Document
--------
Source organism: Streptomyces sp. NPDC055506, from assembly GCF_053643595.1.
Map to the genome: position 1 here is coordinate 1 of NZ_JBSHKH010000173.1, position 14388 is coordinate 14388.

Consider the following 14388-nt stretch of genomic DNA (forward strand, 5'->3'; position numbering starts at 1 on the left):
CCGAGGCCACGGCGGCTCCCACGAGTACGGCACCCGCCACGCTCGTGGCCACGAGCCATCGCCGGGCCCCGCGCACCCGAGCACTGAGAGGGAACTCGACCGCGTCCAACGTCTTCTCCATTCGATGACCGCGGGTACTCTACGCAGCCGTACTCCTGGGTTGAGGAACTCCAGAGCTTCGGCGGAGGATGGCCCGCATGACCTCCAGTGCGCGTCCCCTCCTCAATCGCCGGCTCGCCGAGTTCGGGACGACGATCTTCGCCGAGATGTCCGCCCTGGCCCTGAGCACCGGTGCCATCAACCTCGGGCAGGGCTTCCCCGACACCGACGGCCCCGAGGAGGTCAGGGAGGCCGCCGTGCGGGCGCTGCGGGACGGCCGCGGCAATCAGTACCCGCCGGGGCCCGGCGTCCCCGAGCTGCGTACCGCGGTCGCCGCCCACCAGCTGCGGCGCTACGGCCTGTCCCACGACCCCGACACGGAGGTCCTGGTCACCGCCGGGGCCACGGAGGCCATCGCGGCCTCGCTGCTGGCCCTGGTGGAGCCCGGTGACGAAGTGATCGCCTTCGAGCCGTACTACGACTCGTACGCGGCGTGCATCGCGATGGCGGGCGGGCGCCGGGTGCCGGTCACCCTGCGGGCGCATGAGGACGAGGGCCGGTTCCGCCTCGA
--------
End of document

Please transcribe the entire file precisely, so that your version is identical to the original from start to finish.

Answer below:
Source organism: Streptomyces sp. NPDC055506, from assembly GCF_053643595.1.
Map to the genome: position 1 here is coordinate 1 of NZ_JBSHKH010000173.1, position 14388 is coordinate 14388.

Consider the following 14388-nt stretch of genomic DNA (forward strand, 5'->3'; position numbering starts at 1 on the left):
CCGAGGCCACGGCGGCTCCCACGAGTACGGCACCCGCCACGCTCGTGGCCACGAGCCATCGCCGGGCCCCGCGCACCCGAGCACTGAGAGGGAACTCGACCGCGTCCAACGTCTTCTCCATTCGATGACCGCGGGTACTCTACGCAGCCGTACTCCTGGGTTGAGGAACTCCAGAGCTTCGGCGGAGGATGGCCCGCATGACCTCCAGTGCGCGTCCCCTCCTCAATCGCCGGCTCGCCGAGTTCGGGACGACGATCTTCGCCGAGATGTCCGCCCTGGCCCTGAGCACCGGTGCCATCAACCTCGGGCAGGGCTTCCCCGACACCGACGGCCCCGAGGAGGTCAGGGAGGCCGCCGTGCGGGCGCTGCGGGACGGCCGCGGCAATCAGTACCCGCCGGGGCCCGGCGTCCCCGAGCTGCGTACCGCGGTCGCCGCCCACCAGCTGCGGCGCTACGGCCTGTCCCACGACCCCGACACGGAGGTCCTGGTCACCGCCGGGGCCACGGAGGCCATCGCGGCCTCGCTGCTGGCCCTGGTGGAGCCCGGTGACGAAGTGATCGCCTTCGAGCCGTACTACGACTCGTACGCGGCGTGCATCGCGATGGCGGGCGGGCGCCGGGTGCCGGTCACCCTGCGGGCGCATGAGGACGAGGGCCGGTTCCGCCTCGA